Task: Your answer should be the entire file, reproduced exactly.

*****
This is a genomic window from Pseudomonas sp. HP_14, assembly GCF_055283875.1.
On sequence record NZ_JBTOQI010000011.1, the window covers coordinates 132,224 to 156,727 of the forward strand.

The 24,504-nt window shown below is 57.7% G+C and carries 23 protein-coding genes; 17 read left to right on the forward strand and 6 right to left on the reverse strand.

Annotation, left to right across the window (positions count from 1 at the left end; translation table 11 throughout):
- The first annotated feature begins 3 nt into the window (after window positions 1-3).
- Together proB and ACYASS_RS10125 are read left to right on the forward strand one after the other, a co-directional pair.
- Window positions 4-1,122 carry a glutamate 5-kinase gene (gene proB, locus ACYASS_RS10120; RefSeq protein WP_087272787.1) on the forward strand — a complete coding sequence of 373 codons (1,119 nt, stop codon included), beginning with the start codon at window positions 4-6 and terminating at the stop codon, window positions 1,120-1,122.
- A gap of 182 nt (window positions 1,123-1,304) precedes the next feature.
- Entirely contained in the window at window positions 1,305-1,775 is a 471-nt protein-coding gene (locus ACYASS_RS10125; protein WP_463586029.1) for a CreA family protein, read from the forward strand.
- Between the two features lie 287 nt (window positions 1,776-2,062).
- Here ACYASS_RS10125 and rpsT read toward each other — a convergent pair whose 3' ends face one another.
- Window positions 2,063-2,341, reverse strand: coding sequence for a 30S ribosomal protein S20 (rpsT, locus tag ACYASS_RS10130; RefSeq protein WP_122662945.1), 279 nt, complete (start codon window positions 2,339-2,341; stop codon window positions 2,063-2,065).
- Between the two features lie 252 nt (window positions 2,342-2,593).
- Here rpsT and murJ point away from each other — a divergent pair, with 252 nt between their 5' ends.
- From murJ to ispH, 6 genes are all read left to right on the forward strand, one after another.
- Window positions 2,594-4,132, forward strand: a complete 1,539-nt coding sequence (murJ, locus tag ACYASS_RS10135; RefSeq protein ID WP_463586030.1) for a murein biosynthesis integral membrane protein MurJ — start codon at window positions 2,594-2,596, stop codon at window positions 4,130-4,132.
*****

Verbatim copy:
This is a genomic window from Pseudomonas sp. HP_14, assembly GCF_055283875.1.
On sequence record NZ_JBTOQI010000011.1, the window covers coordinates 132,224 to 156,727 of the forward strand.

The 24,504-nt window shown below is 57.7% G+C and carries 23 protein-coding genes; 17 read left to right on the forward strand and 6 right to left on the reverse strand.

Annotation, left to right across the window (positions count from 1 at the left end; translation table 11 throughout):
- The first annotated feature begins 3 nt into the window (after window positions 1-3).
- Together proB and ACYASS_RS10125 are read left to right on the forward strand one after the other, a co-directional pair.
- Window positions 4-1,122 carry a glutamate 5-kinase gene (gene proB, locus ACYASS_RS10120; RefSeq protein WP_087272787.1) on the forward strand — a complete coding sequence of 373 codons (1,119 nt, stop codon included), beginning with the start codon at window positions 4-6 and terminating at the stop codon, window positions 1,120-1,122.
- A gap of 182 nt (window positions 1,123-1,304) precedes the next feature.
- Entirely contained in the window at window positions 1,305-1,775 is a 471-nt protein-coding gene (locus ACYASS_RS10125; protein WP_463586029.1) for a CreA family protein, read from the forward strand.
- Between the two features lie 287 nt (window positions 1,776-2,062).
- Here ACYASS_RS10125 and rpsT read toward each other — a convergent pair whose 3' ends face one another.
- Window positions 2,063-2,341, reverse strand: coding sequence for a 30S ribosomal protein S20 (rpsT, locus tag ACYASS_RS10130; RefSeq protein WP_122662945.1), 279 nt, complete (start codon window positions 2,339-2,341; stop codon window positions 2,063-2,065).
- Between the two features lie 252 nt (window positions 2,342-2,593).
- Here rpsT and murJ point away from each other — a divergent pair, with 252 nt between their 5' ends.
- From murJ to ispH, 6 genes are all read left to right on the forward strand, one after another.
- Window positions 2,594-4,132, forward strand: a complete 1,539-nt coding sequence (murJ, locus tag ACYASS_RS10135; RefSeq protein ID WP_463586030.1) for a murein biosynthesis integral membrane protein MurJ — start codon at window positions 2,594-2,596, stop codon at window positions 4,130-4,132.